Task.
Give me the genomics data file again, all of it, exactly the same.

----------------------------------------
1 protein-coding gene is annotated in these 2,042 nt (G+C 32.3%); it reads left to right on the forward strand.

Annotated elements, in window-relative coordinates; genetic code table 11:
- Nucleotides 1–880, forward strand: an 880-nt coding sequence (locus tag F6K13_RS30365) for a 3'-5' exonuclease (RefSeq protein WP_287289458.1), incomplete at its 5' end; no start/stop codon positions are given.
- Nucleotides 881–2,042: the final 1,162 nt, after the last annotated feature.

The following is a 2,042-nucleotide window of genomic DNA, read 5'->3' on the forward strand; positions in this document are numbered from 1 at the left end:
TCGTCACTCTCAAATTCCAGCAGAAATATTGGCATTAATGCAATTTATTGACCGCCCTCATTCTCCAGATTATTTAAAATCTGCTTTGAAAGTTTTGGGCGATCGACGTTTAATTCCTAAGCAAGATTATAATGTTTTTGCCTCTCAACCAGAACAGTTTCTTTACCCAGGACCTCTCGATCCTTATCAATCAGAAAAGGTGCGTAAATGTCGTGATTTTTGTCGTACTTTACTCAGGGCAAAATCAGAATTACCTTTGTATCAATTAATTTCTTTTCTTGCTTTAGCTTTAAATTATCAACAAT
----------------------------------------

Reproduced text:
1 protein-coding gene is annotated in these 2,042 nt (G+C 32.3%); it reads left to right on the forward strand.

Annotated elements, in window-relative coordinates; genetic code table 11:
- Nucleotides 1–880, forward strand: an 880-nt coding sequence (locus tag F6K13_RS30365) for a 3'-5' exonuclease (RefSeq protein WP_287289458.1), incomplete at its 5' end; no start/stop codon positions are given.
- Nucleotides 881–2,042: the final 1,162 nt, after the last annotated feature.

The following is a 2,042-nucleotide window of genomic DNA, read 5'->3' on the forward strand; positions in this document are numbered from 1 at the left end:
TCGTCACTCTCAAATTCCAGCAGAAATATTGGCATTAATGCAATTTATTGACCGCCCTCATTCTCCAGATTATTTAAAATCTGCTTTGAAAGTTTTGGGCGATCGACGTTTAATTCCTAAGCAAGATTATAATGTTTTTGCCTCTCAACCAGAACAGTTTCTTTACCCAGGACCTCTCGATCCTTATCAATCAGAAAAGGTGCGTAAATGTCGTGATTTTTGTCGTACTTTACTCAGGGCAAAATCAGAATTACCTTTGTATCAATTAATTTCTTTTCTTGCTTTAGCTTTAAATTATCAACAAT